Making music to heal: Delhi-NCR musicians make a note, pitch in help
Ludwig van Beethoven once said: Music can change the world. And this is true amid the pandemic, as surrounded by grief while battling the second wave of Covid-19, some musicians in Delhi-NCR are creating notes to use their music to heal those in need. From inspiring people to donate plasma to giving away music pieces and donating oxygen cylinders, these artistes are doing it all.
“Overwhelmingly terrifying and dark this time has been, and the only ray of light has been seeing so many people step up and do their bit to help. I recently saw a fund to save someone’s grandparents suffering from Covid reach its goal overnight, and that was so reassuring and powerful,” says singer Kamakshi Khanna, who has been participating in concerts organised to raise funds for Covid relief. “Show Up For India is a fundraiser that I got to be part of, which raised over 37 lakhs for organisations like Hemkunt Foundation and Give India. I also participated in a songwriting workshop in collaboration with Jesus & Mary College and Lady Shri Ram College, and all the proceeds from here will go to charities such as Karwan-e-Mohabbat and Mazdoor Kitchen,” she says, adding, “It’s great to be a small part of bigger initiatives contributing to helping our country get out of this crisis, from the safety and comfort of my bedroom, doing what I love the most.”
For music producer Harleen Singh, raising funds for Covid relief started with him offering free music production lessons in exchange for donation to different organisations. But after he partnered with his friend and music producer, Siddhant Chordia, an initiative, Breathe This Air, came into being. Singh explains, “The project is giving free original beats to donors who will support organisations that are providing oxygen concentrators and cylinders to people in need. For ₹2,000 you get one beat, and for donations above ₹5,000 you will get a beat customised to your request.” His initiative has brought more artistes, painters and producers to diversify their giveaways. “We have so far given out over 70 beats and 23 artworks and have facilitated donation of 14,000 litres of oxygen against our target of 20,000 litres. I’m elated that our art has come to the aid of others,” adds Singh.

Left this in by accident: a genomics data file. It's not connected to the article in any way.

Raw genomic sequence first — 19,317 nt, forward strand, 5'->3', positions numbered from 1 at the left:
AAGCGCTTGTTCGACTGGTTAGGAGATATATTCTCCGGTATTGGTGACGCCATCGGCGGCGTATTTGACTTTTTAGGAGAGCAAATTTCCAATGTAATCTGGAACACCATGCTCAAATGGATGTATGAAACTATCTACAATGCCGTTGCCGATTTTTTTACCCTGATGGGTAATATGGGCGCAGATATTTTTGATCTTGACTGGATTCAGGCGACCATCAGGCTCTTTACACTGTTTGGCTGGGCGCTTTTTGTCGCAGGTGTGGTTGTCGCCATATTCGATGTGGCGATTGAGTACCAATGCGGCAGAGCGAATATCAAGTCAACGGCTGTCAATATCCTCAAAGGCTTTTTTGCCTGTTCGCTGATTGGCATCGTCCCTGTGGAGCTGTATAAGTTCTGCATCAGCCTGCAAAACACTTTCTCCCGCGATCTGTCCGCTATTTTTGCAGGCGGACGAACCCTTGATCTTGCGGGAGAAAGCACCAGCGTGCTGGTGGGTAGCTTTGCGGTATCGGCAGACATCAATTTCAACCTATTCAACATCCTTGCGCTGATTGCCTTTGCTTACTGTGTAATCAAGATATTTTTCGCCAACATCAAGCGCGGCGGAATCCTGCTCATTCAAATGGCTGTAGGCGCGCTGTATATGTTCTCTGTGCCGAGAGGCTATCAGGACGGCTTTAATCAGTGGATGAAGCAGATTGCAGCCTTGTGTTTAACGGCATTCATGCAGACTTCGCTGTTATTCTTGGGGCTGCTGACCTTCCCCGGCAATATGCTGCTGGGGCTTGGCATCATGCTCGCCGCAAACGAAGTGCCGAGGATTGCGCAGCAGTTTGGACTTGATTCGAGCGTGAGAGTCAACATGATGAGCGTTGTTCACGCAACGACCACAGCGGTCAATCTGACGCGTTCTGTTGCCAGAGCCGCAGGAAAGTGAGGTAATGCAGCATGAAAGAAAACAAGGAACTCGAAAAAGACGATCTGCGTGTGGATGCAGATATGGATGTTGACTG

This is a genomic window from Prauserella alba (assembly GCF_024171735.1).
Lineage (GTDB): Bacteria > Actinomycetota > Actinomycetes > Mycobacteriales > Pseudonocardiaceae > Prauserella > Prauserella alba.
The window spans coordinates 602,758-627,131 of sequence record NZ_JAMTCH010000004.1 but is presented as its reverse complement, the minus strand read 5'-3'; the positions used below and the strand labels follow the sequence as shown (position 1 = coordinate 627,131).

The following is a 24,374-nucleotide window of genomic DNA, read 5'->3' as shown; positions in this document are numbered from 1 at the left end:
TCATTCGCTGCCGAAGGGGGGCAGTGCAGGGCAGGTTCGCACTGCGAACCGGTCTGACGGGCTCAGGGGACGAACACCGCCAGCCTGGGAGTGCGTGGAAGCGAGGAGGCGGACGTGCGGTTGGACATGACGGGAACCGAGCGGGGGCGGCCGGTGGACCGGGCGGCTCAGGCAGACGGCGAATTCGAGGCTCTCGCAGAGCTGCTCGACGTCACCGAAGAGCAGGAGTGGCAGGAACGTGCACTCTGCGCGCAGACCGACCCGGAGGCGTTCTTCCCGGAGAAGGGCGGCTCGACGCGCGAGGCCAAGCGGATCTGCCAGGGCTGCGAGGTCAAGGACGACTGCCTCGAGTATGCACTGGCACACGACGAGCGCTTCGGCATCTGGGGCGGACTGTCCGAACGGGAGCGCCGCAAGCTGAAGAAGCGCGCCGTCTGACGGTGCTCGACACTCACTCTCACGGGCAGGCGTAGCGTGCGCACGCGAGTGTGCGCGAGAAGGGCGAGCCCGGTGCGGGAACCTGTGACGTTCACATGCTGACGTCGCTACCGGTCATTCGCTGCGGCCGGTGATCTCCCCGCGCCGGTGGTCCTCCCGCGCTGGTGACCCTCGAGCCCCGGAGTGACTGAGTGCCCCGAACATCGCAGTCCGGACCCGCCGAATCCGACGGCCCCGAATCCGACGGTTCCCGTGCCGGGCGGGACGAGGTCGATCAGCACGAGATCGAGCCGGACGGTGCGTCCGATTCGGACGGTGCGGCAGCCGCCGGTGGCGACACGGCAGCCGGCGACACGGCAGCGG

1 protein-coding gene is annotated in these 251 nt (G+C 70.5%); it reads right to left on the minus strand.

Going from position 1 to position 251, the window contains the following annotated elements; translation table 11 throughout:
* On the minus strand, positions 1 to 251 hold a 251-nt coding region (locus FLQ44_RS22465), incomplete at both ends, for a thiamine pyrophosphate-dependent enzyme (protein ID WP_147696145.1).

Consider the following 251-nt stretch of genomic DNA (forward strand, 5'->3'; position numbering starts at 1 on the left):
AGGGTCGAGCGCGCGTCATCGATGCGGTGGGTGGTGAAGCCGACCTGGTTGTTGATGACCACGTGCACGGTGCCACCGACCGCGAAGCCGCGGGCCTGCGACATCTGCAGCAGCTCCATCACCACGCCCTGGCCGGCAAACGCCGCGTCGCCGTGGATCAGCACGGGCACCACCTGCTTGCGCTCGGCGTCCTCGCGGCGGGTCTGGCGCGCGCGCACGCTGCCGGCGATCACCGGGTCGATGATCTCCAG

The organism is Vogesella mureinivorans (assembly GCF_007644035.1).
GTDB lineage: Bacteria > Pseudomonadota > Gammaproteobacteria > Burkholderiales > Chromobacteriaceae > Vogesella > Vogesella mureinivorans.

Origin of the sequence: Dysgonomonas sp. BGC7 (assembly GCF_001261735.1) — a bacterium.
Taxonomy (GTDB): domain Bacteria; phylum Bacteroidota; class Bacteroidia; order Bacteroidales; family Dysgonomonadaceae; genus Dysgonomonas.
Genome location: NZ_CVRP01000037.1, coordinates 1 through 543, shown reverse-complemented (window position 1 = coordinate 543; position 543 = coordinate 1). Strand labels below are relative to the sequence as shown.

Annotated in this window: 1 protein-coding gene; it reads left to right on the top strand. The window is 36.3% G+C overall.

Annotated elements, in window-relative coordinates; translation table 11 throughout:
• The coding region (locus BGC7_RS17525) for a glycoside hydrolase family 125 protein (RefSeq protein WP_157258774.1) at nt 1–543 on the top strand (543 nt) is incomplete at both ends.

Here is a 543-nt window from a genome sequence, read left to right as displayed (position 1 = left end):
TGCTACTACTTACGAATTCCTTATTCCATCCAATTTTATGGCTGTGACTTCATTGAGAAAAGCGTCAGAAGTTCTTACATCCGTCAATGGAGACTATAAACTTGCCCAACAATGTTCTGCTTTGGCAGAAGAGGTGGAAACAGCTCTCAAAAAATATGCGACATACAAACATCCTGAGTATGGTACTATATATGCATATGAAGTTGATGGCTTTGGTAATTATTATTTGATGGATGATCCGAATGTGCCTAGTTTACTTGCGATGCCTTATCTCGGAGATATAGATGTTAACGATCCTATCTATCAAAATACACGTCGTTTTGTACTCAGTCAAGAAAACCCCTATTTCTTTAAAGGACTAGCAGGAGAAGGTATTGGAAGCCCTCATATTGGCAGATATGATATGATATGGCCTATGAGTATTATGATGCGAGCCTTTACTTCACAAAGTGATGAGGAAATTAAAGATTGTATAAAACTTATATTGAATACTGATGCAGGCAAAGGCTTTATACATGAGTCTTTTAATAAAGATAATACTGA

When denizens were facing insurmountable challenges to deal with shortage of oxygen cylinders and concentrators, members of Bloodywood – an Indian Folk Metal band based – decided to take matters into their own hands. “We used our earnings to purchase five oxygen concentrators worth ₹3,50,000 and donated them to Hemkunt Foundation. They were put to use the very moment we delivered them. We have also shared links of this foundation’s fundraiser, which has received donations from our fans based all over the world,” says Karan Katiyar, a member of the band, adding, “We did this because helping is the ideology behind our music, and we will continue to provide support to others in whichever way possible!”
Known for their songs with eclectic influences, another Delhi-based band Peter Cat Recording Co also joined the bandwagon of musicians helping the countrymen tide over tough times. “People of the country should have never been put in this situation in the first place... People whose lives have been lost in this pandemic will never be replaced. But, we want to help those who are still fighting. So, we’ve put some of our albums on sale, and will donate the proceeds to Hemkunt Foundation, Swabhiman Society and an individual; considering their real life impact. Our donation, however, is a drop in a drought,” says the band.
Author tweets @bhagat_mallika